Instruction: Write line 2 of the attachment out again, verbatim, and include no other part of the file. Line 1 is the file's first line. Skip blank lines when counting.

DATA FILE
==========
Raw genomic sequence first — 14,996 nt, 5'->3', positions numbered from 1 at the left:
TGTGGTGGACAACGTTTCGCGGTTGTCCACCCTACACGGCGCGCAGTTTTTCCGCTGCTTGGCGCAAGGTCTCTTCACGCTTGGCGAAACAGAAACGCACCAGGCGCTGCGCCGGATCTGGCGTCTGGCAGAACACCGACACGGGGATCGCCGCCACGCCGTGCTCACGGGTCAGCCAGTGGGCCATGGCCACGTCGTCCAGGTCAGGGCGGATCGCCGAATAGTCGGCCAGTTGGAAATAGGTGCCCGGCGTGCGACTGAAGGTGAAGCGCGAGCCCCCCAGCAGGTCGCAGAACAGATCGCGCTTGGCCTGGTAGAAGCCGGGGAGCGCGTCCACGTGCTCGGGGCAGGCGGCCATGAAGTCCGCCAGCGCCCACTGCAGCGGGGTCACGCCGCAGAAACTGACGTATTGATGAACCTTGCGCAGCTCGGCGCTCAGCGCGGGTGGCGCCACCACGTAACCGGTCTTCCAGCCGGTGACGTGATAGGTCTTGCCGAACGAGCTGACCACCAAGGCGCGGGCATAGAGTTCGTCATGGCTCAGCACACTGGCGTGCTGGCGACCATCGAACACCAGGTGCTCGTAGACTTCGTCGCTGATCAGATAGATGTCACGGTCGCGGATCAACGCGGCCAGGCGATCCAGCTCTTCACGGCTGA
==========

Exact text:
TGTGGTGGACAACGTTTCGCGGTTGTCCACCCTACACGGCGCGCAGTTTTTCCGCTGCTTGGCGCAAGGTCTCTTCACGCTTGGCGAAACAGAAACGCACCAGGCGCTGCGCCGGATCTGGCGTCTGGCAGAACACCGACACGGGGATCGCCGCCACGCCGTGCTCACGGGTCAGCCAGTGGGCCATGGCCACGTCGTCCAGGTCAGGGCGGATCGCCGAATAGTCGGCCAGTTGGAAATAGGTGCCCGGCGTGCGACTGAAGGTGAAGCGCGAGCCCCCCAGCAGGTCGCAGAACAGATCGCGCTTGGCCTGGTAGAAGCCGGGGAGCGCGTCCACGTGCTCGGGGCAGGCGGCCATGAAGTCCGCCAGCGCCCACTGCAGCGGGGTCACGCCGCAGAAACTGACGTATTGATGAACCTTGCGCAGCTCGGCGCTCAGCGCGGGTGGCGCCACCACGTAACCGGTCTTCCAGCCGGTGACGTGATAGGTCTTGCCGAACGAGCTGACCACCAAGGCGCGGGCATAGAGTTCGTCATGGCTCAGCACACTGGCGTGCTGGCGACCATCGAACACCAGGTGCTCGTAGACTTCGTCGCTGATCAGATAGATGTCACGGTCGCGGATCAACGCGGCCAGGCGATCCAGCTCTTCACGGCTGA